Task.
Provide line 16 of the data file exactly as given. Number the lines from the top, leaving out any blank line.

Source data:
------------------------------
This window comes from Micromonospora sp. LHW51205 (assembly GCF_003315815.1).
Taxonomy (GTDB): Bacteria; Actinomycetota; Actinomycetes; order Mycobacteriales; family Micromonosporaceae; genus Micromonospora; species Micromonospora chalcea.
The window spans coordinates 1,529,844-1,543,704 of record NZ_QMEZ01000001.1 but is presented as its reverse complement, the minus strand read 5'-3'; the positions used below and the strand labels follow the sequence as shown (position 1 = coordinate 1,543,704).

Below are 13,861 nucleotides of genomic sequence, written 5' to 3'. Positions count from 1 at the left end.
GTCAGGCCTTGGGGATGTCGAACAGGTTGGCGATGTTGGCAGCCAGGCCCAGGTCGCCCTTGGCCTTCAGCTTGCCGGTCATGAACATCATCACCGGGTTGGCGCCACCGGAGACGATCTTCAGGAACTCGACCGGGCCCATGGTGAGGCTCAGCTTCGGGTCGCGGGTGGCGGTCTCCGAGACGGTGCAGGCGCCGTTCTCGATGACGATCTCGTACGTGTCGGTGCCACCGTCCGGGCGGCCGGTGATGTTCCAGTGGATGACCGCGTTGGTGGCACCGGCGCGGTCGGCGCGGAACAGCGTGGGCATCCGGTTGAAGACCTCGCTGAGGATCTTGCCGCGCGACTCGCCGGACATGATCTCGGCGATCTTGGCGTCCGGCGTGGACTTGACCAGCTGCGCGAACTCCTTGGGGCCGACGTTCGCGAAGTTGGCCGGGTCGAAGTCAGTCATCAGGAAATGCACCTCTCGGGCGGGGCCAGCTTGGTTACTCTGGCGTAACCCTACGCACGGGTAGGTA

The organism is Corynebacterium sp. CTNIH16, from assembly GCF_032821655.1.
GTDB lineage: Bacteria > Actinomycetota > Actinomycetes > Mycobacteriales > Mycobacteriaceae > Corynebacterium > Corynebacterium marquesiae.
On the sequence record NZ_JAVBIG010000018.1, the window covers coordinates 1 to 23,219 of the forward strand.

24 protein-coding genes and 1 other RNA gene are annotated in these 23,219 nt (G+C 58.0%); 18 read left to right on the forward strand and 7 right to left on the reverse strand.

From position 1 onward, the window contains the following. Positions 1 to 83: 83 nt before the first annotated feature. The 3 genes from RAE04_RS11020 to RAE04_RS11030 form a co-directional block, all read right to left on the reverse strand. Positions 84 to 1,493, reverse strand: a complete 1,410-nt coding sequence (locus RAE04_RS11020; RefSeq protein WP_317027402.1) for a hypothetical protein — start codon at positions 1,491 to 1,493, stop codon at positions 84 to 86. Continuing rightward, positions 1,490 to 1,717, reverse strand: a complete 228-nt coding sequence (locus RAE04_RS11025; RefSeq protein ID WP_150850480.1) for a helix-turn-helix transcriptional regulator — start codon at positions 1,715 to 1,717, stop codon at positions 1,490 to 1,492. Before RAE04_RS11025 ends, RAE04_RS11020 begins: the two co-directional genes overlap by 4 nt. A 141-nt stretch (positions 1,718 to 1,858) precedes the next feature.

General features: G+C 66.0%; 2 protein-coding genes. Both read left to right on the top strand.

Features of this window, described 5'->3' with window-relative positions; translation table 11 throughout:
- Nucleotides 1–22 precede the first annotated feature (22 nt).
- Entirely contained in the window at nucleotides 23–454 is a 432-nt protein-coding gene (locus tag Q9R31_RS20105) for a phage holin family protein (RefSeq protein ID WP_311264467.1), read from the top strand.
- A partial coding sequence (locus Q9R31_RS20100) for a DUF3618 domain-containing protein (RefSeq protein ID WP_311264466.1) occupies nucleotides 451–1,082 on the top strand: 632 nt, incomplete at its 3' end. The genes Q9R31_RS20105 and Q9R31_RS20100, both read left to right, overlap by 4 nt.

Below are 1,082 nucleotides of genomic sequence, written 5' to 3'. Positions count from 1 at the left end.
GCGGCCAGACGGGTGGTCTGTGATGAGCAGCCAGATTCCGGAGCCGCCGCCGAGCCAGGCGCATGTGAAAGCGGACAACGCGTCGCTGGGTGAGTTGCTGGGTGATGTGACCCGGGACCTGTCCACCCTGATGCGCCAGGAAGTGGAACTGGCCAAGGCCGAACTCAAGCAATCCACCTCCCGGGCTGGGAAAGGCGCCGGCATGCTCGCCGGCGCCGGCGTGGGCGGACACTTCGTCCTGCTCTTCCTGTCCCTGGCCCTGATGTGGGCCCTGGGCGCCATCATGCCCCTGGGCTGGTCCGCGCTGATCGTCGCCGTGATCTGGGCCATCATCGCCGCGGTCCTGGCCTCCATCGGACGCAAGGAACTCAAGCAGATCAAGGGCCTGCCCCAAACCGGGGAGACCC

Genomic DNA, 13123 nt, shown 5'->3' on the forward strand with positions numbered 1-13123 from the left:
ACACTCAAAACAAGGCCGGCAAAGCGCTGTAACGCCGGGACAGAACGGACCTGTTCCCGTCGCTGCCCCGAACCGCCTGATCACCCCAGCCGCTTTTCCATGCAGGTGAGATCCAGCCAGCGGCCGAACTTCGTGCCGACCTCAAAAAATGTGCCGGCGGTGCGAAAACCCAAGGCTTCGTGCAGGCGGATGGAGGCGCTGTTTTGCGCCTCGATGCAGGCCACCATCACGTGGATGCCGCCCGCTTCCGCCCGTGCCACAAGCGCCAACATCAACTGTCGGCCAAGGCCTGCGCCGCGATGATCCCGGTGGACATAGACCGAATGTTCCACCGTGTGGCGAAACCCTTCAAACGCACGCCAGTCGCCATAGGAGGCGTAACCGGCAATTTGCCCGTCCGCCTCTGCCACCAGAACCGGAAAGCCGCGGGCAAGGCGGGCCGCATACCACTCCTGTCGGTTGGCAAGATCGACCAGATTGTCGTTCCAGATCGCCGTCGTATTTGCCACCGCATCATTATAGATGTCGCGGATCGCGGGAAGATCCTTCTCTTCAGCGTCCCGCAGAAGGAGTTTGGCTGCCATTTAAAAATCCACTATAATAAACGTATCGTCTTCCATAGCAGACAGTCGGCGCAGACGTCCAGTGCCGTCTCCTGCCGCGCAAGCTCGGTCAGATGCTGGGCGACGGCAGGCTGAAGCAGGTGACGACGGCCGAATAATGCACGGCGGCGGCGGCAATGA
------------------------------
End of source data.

Below are 1,082 nucleotides of genomic sequence, written 5' to 3'. Positions count from 1 at the left end.